MAT 259 - 2008W

Michael McDaniel
Comparing Checkout Times + Volumes of Dewey Classes

Project Description

I have attempted to create a tool that may be used to compare the relative times and volumes at which particular pairs of dewey classes are checked out. For this project we were asked to increase the complexity of earlier visualizations. I therefore chose to use an entire months worth of checkout data, thus resulting in an engrossing and complex visual experience.

By placing a mark at each minute of the day when an item of a given dewy class was checked out I was hoping to capture a qualitative sense of the number of items checked out, the volume, and the time of day when the majority of checkout activity occurred. Juxtaposing two Dewey classes allows for direct qualitative comparisons of respective class checkout patterns. Note that one pixel on the Y axis equals one minute.

Design Choices


The layout of this visualization was constrained by the sheer number of data being visualized. With upwards to 50,000 data points, I had to chose dimensions and an orientation that would capture all the data on a 1024 x 768 resolution projection screen. My first draft saw the hours on the X axis with days on the Y axis. The dimensions required for this orientation left little room to add text and labels. Therefore, in my final visualization hours are found on the Y axis with days on the X axis. This orientation allows for a more effective utilization space.

The graph itself is positioned 60 pixels from the right and left and 90 and 45 pixels from the top and bottom, respectively. Had space allowed, the graph would have been placed 120 pixels from the top and 60 pixels from the bottom.


Using ColorBrewer and suggestions from the in-class critique, I settled on the color palate below. The blue/pruple and orange are distinct but have roughly equal weight making them effective indicators of the different Dewey categories. The color coated Dewey numbers and names located above the graph serve as descriptors as well as color keys.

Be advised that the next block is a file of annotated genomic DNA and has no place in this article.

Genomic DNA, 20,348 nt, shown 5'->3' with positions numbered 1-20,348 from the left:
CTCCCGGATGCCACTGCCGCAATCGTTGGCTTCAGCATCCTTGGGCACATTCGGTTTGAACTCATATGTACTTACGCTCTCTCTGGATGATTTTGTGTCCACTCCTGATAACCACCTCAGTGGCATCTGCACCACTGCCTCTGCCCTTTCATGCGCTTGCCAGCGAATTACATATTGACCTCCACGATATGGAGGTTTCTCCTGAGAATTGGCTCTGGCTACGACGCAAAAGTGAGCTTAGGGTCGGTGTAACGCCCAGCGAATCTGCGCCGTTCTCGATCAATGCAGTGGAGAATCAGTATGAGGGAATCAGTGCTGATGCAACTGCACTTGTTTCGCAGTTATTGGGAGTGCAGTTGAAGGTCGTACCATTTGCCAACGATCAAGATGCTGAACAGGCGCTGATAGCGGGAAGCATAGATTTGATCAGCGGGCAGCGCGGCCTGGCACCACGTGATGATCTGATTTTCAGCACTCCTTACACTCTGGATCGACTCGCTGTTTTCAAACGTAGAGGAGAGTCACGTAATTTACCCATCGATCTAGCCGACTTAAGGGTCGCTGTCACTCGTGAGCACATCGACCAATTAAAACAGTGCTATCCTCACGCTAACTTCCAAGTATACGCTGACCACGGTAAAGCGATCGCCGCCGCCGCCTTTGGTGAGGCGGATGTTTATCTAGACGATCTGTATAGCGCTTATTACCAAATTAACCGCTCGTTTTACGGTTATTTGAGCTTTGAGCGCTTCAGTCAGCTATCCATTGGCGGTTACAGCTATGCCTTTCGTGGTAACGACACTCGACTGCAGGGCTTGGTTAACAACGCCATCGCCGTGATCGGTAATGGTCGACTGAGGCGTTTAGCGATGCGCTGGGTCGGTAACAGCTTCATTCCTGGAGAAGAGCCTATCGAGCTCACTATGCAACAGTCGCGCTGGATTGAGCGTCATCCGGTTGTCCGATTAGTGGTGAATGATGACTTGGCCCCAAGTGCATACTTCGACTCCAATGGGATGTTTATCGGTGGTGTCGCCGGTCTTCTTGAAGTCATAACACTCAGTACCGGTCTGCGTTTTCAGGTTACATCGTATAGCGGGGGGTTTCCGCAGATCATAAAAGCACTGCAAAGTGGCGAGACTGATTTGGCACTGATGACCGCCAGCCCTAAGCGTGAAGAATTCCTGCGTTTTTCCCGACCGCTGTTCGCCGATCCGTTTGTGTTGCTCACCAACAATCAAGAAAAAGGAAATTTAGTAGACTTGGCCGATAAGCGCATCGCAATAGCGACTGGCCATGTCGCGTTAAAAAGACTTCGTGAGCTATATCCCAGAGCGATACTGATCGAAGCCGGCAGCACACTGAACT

I chose two shades of gray in order to emphasize some design elements while relaxing others. I chose to include the dark gray horizontal lines to break the data up into hour-long segments. Days are distinguished by light gray columns on alternating days. Weeks are indicated by gray shaded boxes surrounding Sundays at the top and dates at the bottom.

See Iterations below for some example of other color palates I tried.

Type + Text

I have used two fonts in this visualization, Lucida Sans for lettered elements and Gill Sans for numeric elements. I chose Lucida Sans because it is clean and simple yet compact and Gill Sans as it is favored by Tufte for numbering, and I find it works well with Lucida.

It seems helpful to have both the day of the week as well as the date present so I have placed the abbreviated day name at the top of the graph and the date at the bottom.

To balance the hour starting times on the left, and to give a stronger visual cue for time of day, I placed hour ending times on the right. The hour dividers are also extended out beyond the graph boundaries on each side.


Some of the visual elements, namely the hour dividers, week indicators and large amount of text, become more prominent than I would like and add to the already busy visualization. However, without these cues some patterns in the data might be overlooked.

The title text on the top right conflicts with the Dewey text on the left. Without it though, I don't believe the user is afforded enough information to easily understand what the visualization is communicating.


Find the evolution of this project here.

Project Data
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